NEW YORK — Two New York entertainment-world fixtures are teaming, as Madison Square Garden has announced that it has taken a 50% stake in Tribeca Enterprises, the company that runs the Tribeca Film Festival.
The move gives Tribeca a financial foundation as well as presumed access to a number of high-profile venues. For MSG, the deal offers a toehold in the film-festival world as it looks to expand its live-event business beyond sports and music.
Specific financial terms were not disclosed, though Tribeca said the deal "values Tribeca Enterprises at $45 million."
The deal is a coup of sorts for a group that was founded little more than a decade ago as a way of bringing cultural life back to downtown Manhattan in the wake of the Sept. 11 attacks and has relied on sponsorships and ticket sales as its main sources of revenue. Tribeca Enterprises, founded in 2003 by Jane Rosenthal, Robert De Niro and Craig Hatkoff, encompasses the eponymous festival as well as, more recently, the independent-film distribution label Tribeca Film.
The deal would appear to give the springtime festival — whose events are scattered at theaters it largely rents throughout Manhattan — access to some of New York's premiere venues. MSG owns and operates its namesake arena as well as Radio City Music Hall and the Beacon Theatre in New York and the Forum in Inglewood, among others.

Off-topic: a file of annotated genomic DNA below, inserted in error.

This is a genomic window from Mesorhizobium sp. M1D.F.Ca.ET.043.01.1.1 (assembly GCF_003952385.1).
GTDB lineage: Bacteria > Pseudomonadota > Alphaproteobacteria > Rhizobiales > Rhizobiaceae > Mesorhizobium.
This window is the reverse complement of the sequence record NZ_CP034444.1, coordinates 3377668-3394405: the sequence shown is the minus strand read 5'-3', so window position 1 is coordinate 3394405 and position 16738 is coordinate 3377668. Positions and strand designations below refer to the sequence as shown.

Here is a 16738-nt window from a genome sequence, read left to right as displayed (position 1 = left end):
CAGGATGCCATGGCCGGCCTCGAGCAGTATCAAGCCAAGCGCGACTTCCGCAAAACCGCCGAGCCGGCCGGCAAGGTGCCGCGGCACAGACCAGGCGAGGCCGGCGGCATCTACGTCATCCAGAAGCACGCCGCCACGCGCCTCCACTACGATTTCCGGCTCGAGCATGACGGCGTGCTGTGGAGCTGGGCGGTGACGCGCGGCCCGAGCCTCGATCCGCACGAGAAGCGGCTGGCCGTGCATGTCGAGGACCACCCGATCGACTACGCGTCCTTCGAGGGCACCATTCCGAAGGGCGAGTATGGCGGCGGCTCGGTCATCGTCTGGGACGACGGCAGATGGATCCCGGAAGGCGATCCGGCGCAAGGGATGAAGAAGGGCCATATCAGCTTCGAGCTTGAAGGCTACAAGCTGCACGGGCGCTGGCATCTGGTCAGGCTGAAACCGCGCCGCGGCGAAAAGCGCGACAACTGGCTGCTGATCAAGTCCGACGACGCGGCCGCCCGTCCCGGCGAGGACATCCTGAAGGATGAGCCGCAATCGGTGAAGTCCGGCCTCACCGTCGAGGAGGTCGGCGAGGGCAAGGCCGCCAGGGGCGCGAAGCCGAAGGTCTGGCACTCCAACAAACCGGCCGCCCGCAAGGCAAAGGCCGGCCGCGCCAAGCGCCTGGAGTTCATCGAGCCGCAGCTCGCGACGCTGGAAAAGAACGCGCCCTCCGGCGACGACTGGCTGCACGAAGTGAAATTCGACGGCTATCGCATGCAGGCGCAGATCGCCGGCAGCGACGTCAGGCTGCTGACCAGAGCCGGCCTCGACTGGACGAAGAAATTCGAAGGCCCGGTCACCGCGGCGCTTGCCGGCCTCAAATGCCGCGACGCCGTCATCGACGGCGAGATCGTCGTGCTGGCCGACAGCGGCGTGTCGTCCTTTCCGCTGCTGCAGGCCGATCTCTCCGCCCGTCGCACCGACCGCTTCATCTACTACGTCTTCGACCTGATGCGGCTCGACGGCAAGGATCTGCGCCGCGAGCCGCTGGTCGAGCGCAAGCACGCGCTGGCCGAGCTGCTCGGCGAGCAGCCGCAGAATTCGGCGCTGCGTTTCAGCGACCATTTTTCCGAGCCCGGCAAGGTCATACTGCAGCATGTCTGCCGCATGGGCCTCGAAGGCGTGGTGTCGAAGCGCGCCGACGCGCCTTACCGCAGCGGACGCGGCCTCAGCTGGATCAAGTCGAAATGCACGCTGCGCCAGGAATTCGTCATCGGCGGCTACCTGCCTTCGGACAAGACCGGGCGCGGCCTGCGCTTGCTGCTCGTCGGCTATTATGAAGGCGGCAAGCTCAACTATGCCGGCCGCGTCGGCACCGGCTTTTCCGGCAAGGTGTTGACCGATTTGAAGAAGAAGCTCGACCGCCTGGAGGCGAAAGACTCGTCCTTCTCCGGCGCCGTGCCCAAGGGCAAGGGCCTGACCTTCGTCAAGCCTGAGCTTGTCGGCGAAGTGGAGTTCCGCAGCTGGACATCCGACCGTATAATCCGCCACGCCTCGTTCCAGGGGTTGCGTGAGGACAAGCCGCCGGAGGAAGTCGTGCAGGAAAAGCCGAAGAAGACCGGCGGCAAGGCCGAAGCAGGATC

Still, questions remain, from the day-to-day involvement of MSG to the matter of venue usage; after all, most of those spaces in MSG’s portfolio are not primarily equipped as movie theaters and are also larger than most film-festival events require. This year's opening-night event, which features a performance by the rapper Nas, will be held at the Beacon.
The groups said Tribeca will continue to be run by CEO Jane Rosenthal, the Hollywood producer and executive who is De Niro's producing partner.
“Bob De Niro and I have built a brand that supports community, artists, filmmakers and storytellers, we are thrilled to be a member of MSG's family of iconic entertainment brands,” Rosenthal said in a statement. “Our partnership will allow us to grow the Festival and enhance the experience for our audience and provide more opportunities for the creative and filmmaking community nationally and internationally.”
MSG president and CEO Tad Smith added that he believed the deal enables the companies to “honor not only movies, but the future of storytelling — while utilizing the tremendous platforms of both brands to drive the value and growth of our respective businesses.”
Smith, who took over as CEO at MSG from Hank Ratner just several weeks ago, has experience in the movie business, overseeing the Hollywood trade paper Variety in a previous turn as CEO of publisher Reed Business Information. MSG executive chairman James Dolan also is close with Harvey Weinstein, and before a spinoff counted the cable network AMC among his holdings.
It is unclear if any effects of the deal besides the opening-night festivities will be felt at this year's festival, which gets underway next month.
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